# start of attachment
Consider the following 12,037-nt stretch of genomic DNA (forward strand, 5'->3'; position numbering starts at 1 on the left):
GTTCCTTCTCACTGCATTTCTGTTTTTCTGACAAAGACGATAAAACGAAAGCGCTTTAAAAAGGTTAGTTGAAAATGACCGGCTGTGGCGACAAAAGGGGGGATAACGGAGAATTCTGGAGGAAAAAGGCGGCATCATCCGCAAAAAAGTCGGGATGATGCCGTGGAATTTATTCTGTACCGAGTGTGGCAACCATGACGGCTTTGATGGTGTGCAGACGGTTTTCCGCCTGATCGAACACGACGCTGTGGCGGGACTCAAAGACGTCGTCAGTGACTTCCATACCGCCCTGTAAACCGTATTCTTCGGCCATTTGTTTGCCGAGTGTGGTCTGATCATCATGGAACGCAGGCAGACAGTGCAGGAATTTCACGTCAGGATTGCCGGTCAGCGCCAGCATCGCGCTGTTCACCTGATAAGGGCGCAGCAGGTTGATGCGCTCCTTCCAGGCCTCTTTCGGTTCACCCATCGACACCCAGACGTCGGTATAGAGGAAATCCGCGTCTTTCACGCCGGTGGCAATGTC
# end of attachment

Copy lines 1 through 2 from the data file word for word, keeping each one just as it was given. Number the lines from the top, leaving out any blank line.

Consider the following 12,037-nt stretch of genomic DNA (forward strand, 5'->3'; position numbering starts at 1 on the left):
GTTCCTTCTCACTGCATTTCTGTTTTTCTGACAAAGACGATAAAACGAAAGCGCTTTAAAAAGGTTAGTTGAAAATGACCGGCTGTGGCGACAAAAGGGGGGATAACGGAGAATTCTGGAGGAAAAAGGCGGCATCATCCGCAAAAAAGTCGGGATGATGCCGTGGAATTTATTCTGTACCGAGTGTGGCAACCATGACGGCTTTGATGGTGTGCAGACGGTTTTCCGCCTGATCGAACACGACGCTGTGGCGGGACTCAAAGACGTCGTCAGTGACTTCCATACCGCCCTGTAAACCGTATTCTTCGGCCATTTGTTTGCCGAGTGTGGTCTGATCATCATGGAACGCAGGCAGACAGTGCAGGAATTTCACGTCAGGATTGCCGGTCAGCGCCAGCATCGCGCTGTTCACCTGATAAGGGCGCAGCAGGTTGATGCGCTCCTTCCAGGCCTCTTTCGGTTCACCCATCGACACCCAGACGTCGGTATAGAGGAAATCCGCGTCTTTCACGCCGGTGGCAATGTC